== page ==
On Philosophy

March 27, 2007

Feelings Of Entitlement And The Purpose Of Society

Filed under: Political Philosophy,Society — Peter @ 12:00 am

When it comes to taxes some people have very strong feelings. They think that they are entitled to the money that they have earned, and that the government is basically stealing some of it from them. This implies that they think that somehow their work entitles them to that particular sum of money, and thus by extension that they are entitled to more than other people if they are working harder than they are. But why should that be? There is no law of nature that states that the people who work more will receive more. Nor does ethics require us to treat those who work harder better than others; in fact it is the other way around, ethics requires us to treat people more equally. The only way to justify such differential treatment is to argue that somehow they are giving more to society, and thus that society owes them more in return.

This attitude rests on two poor assumptions. The first is that there is some level of rewards that your work automatically entitles you to. I don’t know about other economic systems, but that certainly isn’t the case with capitalism. Under capitalism you are only entitled to the money that someone is willing to pay you. That sum can be reduced by many factors such as an oversupply of workers and taxes. But just because there is some factor that is reducing that sum doesn’t mean that you are entitled to the full sum. From a free market perspective if that sum isn’t what you deserve then don’t work for it, do something else less demanding. Then the reduced supply of workers will force employers to offer more money, which in turn will result in more money to take home after taxes. Or, in other words, the market has decided that the amount you take home after taxes is the amount you deserve. If taxes were reduced, and all other factors were held constant (which obviously they couldn’t be, since elimination of taxes would have innumerable consequences) people would simply be paid less. Thus you are not “entitled” to your pre-tax earnings under capitalism, you are only entitled to what you get.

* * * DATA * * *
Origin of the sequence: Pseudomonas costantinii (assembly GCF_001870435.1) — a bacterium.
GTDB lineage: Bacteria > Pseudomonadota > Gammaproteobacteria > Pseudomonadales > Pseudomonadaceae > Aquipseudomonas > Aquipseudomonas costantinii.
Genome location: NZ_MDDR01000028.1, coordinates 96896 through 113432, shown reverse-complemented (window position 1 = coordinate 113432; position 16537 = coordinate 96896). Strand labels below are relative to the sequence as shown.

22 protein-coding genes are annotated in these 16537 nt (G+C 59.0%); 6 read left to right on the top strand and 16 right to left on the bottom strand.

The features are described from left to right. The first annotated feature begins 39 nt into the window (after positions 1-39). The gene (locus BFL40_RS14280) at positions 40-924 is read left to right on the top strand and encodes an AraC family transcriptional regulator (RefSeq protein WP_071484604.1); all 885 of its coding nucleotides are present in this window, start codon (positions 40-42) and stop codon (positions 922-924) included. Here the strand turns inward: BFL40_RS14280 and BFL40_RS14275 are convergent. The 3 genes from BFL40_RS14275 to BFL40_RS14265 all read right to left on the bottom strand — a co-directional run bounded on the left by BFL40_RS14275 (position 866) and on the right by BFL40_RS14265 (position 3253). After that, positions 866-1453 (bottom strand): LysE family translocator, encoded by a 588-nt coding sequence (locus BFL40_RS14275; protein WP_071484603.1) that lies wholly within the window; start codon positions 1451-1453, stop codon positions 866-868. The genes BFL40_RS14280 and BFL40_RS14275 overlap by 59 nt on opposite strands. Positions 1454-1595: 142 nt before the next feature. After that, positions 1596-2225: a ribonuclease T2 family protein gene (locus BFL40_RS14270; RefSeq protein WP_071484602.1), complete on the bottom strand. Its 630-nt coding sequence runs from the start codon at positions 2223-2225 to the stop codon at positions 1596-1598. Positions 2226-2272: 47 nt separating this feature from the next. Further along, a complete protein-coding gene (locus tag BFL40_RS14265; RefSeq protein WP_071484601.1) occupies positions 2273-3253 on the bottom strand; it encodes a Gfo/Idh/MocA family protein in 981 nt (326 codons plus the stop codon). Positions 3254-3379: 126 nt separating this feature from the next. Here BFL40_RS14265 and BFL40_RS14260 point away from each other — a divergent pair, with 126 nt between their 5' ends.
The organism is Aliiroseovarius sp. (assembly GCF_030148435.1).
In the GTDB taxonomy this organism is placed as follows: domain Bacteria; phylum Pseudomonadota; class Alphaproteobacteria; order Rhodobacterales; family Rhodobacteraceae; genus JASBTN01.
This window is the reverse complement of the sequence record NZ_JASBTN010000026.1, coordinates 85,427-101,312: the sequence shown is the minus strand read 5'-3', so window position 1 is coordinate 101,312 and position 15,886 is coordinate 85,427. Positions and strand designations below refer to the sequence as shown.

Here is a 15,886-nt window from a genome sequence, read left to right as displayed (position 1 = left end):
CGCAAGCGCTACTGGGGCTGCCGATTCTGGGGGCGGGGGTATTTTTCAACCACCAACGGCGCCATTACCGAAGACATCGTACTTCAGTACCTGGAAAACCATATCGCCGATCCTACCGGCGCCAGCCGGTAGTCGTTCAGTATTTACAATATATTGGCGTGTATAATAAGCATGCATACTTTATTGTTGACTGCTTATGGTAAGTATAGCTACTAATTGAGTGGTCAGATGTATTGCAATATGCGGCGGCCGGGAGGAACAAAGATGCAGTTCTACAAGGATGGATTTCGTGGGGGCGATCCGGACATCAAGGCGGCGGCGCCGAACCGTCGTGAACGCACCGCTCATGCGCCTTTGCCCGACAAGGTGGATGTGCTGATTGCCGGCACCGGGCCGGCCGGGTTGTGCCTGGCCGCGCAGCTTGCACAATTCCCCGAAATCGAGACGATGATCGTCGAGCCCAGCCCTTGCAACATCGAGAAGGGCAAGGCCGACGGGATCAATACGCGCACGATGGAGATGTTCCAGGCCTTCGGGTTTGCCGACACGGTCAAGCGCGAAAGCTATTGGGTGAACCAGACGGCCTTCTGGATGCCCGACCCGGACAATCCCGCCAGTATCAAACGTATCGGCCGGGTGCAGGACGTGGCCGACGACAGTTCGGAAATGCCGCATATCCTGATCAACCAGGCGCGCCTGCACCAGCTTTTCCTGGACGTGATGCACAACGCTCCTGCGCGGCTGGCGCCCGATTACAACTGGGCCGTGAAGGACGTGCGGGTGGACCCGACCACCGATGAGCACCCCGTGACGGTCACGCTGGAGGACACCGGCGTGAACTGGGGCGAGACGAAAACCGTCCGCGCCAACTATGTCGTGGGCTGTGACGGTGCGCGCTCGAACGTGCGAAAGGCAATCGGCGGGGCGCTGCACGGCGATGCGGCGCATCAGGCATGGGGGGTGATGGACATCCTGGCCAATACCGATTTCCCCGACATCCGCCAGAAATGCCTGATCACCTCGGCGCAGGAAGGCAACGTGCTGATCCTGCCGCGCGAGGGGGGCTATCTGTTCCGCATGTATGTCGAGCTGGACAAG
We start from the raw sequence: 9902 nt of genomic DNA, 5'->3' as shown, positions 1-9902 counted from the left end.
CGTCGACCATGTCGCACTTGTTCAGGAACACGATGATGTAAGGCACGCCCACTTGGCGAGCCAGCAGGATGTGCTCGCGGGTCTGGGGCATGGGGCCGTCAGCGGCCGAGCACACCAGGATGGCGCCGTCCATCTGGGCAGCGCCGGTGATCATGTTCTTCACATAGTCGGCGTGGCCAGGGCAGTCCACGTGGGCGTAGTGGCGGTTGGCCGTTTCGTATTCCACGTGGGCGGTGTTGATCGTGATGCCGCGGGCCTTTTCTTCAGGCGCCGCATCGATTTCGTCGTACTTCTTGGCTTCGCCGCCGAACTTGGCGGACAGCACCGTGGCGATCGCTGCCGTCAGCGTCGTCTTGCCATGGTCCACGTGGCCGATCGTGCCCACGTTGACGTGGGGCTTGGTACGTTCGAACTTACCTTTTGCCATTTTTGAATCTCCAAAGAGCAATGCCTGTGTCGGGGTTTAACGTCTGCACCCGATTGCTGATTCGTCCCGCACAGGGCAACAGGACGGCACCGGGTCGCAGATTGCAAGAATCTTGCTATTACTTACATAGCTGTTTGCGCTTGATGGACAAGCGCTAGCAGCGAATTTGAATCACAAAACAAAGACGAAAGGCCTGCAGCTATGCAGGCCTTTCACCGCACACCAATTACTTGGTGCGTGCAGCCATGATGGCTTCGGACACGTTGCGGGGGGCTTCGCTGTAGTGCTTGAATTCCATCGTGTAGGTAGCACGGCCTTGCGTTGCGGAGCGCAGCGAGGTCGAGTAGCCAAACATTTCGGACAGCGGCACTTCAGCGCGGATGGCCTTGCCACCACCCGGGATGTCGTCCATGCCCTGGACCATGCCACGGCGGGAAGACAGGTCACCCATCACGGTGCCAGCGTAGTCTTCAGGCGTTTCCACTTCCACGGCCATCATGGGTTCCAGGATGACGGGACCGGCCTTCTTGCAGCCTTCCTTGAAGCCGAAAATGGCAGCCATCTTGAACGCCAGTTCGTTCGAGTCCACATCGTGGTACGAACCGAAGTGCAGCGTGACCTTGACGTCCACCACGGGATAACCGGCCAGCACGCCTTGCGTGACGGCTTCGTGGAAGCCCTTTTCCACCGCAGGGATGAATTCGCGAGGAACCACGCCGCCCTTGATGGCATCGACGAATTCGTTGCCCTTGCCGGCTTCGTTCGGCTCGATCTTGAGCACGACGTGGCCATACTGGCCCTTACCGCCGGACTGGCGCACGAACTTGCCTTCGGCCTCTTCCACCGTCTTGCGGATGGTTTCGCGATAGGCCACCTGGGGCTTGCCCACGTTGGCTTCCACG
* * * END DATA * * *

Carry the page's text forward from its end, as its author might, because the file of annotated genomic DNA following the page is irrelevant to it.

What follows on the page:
The second poor assumption that people make is that somehow what they are doing is beneficial to society, and that by working harder than someone else they are benefiting society more, and this probably rests on a misconception about what the point of society is. Most people are paid to make or sell some kind of product, and ideally these products make the people who purchase them happier. But the point of society is not to make people happy, rather the happiness of people is simply a by-product of a healthy society. Instead I think the point of society is to allow as many people as possible to lead the good life, which varies from person to person. This view can be defended simply by considering why people participate in society. If people choose to participate, or want to participate, in society it can only be because society facilities some goal of theirs, and fulfilling these goals leads to living the good life. If society didn’t offer people a better chance of leading the good life they would cut themselves off from it. Of course for some people the good life is a pleasurable one, and so society should spend some effort towards making people happy, but not everyone is so focused on happiness, and even someone who is usually has other goals. Thus the point of society is not to make people happy, or at least that is not the primary concern of society.